Library JournalWith books like Voyage of the Narwhal, Barrett showed that she can write perceptively about science. With her National Book Award winner, Ship Fever, she showed that she has mastered the short form. With these short stories, focusing on science, she's set to prove herself on both counts. In "The Ether of Space," "The Island," and "The Particles," committed young scientists of both genders run up against the enormity of work by Einstein, Darwin, and Mendel, while "The Investigators" introduces 12-year-old Constantine Boyd, who delights in inventions like the aeroplane. Later, in the title story, we meet Constantine as a soldier in 1919 Russia as he discovers the possibilities—and limitations—of X-ray technology.
Kirkus ReviewsThe award-winning author returns with another collection of stories distinguished by uncommon scope and depth. Having won the National Book Award with Ship Fever (1996), Barrett has continued to command fictional territory all her own. Her latest collection of five stories finds her fiction typically steeped in science, rich in ideas, set in the historical past, and filled with characters who share the excitement, and some of the fear, of discovery. Framing the collection are two stories featuring the same protagonist, Constantine Boyd, as a boy of 12 from Detroit in "The Investigators," set in 1908, and as a soldier amid the madness of war in the concluding title story, set in 1919 Russia. The first story is a masterwork of misdirection, as the boy investigates a world rife with discovery--of evolution, flight, family, identity, self (away from home, he flirts with calling himself "Stan")--while the reader discovers the underlying story of the protagonist's home life, the reasons why the boy spends summers with one uncle or another. Other stories delve deeply into the debates initially surrounding evolution, the popular but subsequently discarded notion of ether, and the darker implications of genetics (with the rise of Nazi Germany as a backdrop). Yet the characters are never secondary to (or mere mouthpieces for) the provocative ideas, as the stories explore relationships among mentors and students, scientific rivals, romantic attractions. She writes not only of someone "who still appreciates the poet's wonderment in these days at the marvels of science," but as someone who can recapture that wonderment decades after such marvels have been embraced or refuted. And she recognizes throughout the collection "how the theories seized on with such enthusiasm by one generation might be discarded scornfully by the next." Barrett's stories rank with the best.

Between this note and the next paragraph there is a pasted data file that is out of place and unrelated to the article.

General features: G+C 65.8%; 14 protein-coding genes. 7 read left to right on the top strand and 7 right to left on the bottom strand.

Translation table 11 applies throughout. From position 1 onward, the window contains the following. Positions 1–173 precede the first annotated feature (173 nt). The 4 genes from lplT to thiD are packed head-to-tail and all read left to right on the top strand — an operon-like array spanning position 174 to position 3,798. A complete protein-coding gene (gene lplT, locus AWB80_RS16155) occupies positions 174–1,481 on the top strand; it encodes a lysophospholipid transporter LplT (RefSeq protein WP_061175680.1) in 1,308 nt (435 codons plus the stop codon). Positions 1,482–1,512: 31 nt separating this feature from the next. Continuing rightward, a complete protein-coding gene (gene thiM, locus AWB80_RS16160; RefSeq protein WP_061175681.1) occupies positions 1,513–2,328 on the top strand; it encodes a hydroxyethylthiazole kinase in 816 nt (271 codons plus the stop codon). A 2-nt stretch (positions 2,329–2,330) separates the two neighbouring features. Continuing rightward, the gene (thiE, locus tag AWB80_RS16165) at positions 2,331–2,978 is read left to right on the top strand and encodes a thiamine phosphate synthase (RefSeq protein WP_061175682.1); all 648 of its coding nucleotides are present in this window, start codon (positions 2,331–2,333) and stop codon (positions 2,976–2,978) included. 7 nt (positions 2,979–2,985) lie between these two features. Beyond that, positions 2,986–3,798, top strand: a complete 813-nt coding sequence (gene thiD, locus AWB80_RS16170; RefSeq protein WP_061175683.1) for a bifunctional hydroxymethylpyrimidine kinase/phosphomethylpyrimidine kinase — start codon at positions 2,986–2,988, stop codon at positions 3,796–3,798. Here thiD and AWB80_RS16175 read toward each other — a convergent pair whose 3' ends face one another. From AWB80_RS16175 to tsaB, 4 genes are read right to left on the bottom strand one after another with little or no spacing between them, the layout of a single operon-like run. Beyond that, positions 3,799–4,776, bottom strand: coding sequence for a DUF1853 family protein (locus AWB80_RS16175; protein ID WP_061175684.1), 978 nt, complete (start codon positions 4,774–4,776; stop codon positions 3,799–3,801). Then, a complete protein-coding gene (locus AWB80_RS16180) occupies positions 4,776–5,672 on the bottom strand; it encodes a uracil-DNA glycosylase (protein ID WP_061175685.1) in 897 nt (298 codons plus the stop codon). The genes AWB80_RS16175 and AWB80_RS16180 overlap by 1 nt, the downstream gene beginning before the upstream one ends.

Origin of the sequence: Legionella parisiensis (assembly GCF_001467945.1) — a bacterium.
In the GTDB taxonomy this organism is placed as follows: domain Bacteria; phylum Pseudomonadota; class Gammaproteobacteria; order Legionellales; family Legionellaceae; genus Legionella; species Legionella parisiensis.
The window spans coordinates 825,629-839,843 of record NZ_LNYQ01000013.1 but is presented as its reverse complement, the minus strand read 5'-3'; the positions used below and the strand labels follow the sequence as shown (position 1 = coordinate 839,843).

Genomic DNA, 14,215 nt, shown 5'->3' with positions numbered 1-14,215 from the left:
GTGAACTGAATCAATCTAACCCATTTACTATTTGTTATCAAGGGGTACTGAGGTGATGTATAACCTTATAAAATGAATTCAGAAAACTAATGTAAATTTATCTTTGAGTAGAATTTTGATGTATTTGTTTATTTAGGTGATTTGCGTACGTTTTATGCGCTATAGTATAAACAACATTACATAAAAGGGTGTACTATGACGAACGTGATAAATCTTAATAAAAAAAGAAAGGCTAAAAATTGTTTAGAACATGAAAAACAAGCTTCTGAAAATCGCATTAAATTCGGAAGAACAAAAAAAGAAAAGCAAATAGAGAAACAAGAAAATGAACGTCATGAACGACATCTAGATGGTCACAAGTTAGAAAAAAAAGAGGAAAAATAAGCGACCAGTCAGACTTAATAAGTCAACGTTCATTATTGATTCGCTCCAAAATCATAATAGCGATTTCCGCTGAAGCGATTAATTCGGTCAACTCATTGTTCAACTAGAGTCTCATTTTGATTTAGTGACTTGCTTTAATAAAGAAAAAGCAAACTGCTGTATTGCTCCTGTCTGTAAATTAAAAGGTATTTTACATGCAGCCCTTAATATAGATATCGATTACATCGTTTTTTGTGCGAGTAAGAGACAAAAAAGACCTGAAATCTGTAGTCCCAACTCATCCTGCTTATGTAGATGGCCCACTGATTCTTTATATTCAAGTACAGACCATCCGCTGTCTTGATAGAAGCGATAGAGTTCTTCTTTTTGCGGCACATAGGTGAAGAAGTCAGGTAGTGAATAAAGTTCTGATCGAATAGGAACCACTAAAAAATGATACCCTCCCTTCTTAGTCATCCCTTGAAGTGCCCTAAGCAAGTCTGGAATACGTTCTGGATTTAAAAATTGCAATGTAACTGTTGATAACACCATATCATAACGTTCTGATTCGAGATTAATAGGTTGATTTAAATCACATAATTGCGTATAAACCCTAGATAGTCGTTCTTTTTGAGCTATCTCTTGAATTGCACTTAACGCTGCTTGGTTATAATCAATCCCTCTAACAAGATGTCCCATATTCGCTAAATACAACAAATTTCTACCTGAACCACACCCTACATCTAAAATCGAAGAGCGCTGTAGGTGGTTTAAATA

Booklist“Starred review. Barrett’s consummate historical stories of family, ambition, science, and war are intellectually stimulating, lushly emotional, and altogether pleasurable.”
Cleveland Plain Dealer“Stories that shiver with an awe . . . realizations occur that can only be called sublime, everything preceding them consisting of the mundane stuff of the world transformed by the alchemy of story.”
New York Times“Elegantly contemplative…. A book full of strong women. . . . Recall[s] the power and mystery of Ms. Barrett’s Ship Fever, another collection of exceptional delicacy and grace.”
- Norton, W. W. & Company, Inc.
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- 5.80(w) x 8.30(h) x 0.90(d)